US aviation regulator vows to closely scrutinise Boeing 777X certification

Regulator reiterated it would take its time in inspecting the grounded 737 Max

Dubai, United Arab Emirates - November 20, 2019: Round table with Steve Dickson, Federal aviation administration administrator. Wednesday, November 20th, 2017 at Dubai Airshow, Dubai. Chris Whiteoak / The National
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The US aviation regulator said the certification of Boeing’s new 777X wide-body will undergo careful inspection before it enters into service.

The Federal Aviation Administration (FAA) met Emirates, the biggest customer of the 777X, and had an “excellent dialogue”, Steve Dickson, the FAA’s administrator, told reporters on Wednesday during a press briefing at the Dubai Airshow.

“The 777x is something we will be scrutinising more carefully,” Mr Dickson said, in light of the grounding of Boeing's 737 Max in March this year after the narrowbody jet was involved in two deadly crashes in Ethiopia and Indonesia.

“There will be more emphasis on making sure the systems are more evolved across the entire product and not looking at issues in a fragmented fashion.”

The comments come after Emirates said it wants the 777X to be tested for 14 to 16 months to ensure it meets performance and safety expectations.

On Boeing’s grounded 737 Max, the FAA chief reiterated that the regulator will take its time to assess the changes to the jet’s software and declined to provide a timeline for the Max's return to service.

The fallout from the 737 Max tragedies raised questions about the jet's certification process and the relationship between the US plane maker and the regulator.

The FAA will address key themes emerging on aircraft certification in the light of the Max crisis, taking a more “holistic approach” and integrating human factors into the design process as aircraft become more automated.

"Although aviation is the safest form of transportation, what we have done right now is not going to be good enough for the future," Mr Dickson said.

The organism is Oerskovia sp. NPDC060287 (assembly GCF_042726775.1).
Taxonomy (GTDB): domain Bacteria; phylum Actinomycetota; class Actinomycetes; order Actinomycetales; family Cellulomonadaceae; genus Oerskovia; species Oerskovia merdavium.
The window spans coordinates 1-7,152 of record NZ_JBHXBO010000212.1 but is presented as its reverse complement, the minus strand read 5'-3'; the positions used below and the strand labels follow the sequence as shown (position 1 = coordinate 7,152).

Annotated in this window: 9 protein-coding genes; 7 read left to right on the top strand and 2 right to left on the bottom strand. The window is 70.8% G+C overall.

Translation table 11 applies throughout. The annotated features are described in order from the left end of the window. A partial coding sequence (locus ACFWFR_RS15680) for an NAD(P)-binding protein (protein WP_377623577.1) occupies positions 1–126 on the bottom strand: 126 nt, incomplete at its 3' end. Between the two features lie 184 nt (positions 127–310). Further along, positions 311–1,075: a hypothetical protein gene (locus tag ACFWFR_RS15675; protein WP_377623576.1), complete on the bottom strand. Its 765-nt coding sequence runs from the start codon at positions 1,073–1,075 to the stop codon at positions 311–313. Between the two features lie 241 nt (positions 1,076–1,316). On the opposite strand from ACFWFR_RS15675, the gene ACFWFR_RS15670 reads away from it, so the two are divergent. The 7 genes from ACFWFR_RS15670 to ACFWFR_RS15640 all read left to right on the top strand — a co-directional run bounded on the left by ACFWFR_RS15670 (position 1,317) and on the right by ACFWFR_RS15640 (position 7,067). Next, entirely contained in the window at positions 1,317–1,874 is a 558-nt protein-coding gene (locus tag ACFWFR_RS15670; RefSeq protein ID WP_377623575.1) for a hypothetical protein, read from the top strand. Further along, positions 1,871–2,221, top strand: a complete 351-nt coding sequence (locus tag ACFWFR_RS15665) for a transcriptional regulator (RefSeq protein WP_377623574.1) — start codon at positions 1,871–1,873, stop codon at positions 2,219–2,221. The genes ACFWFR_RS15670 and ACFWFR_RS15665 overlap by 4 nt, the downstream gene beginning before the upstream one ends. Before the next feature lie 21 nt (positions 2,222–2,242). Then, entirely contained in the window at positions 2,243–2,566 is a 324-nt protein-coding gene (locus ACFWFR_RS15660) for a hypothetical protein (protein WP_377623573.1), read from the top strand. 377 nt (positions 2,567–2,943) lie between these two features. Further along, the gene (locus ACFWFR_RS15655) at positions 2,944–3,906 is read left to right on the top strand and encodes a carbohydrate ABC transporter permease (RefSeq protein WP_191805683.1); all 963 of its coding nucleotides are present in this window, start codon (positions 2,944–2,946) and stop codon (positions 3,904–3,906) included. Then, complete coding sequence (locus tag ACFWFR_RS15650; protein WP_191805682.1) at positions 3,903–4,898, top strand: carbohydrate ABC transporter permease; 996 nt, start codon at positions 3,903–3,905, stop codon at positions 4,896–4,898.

The FAA has held “very constructive” meetings with flydubai, the largest 737 Max operator outside the US, and the UAE aviation regulator to update them on its audit of the 737 Max, Mr Dickson said.

"The message is first of all I'm going to fly the airplane before I sign off on it and we're going to follow the process," he told The National.

The International Air Transport Association (IATA), an airline lobby group, has voiced concerns about the rift among global regulators on the steps and timeline to return the 737 Max to commercial service.
"We share that concern," Mr Dickson said, adding that the FAA is working closely with other regulators.

The FAA is evaluating Boeing's software changes to the Max's in-flight control system, which was implicated in both crashes, and the new chief has held talks with 50 global regulators in the last two months to make sure they're technically aligned.

"I’m very confident as we work towards the process of design approval that there’s going to be solid alignment," he said. "That doesn’t mean the ungrounding decision is right on the same day because there are different regulatory process [worldwide]."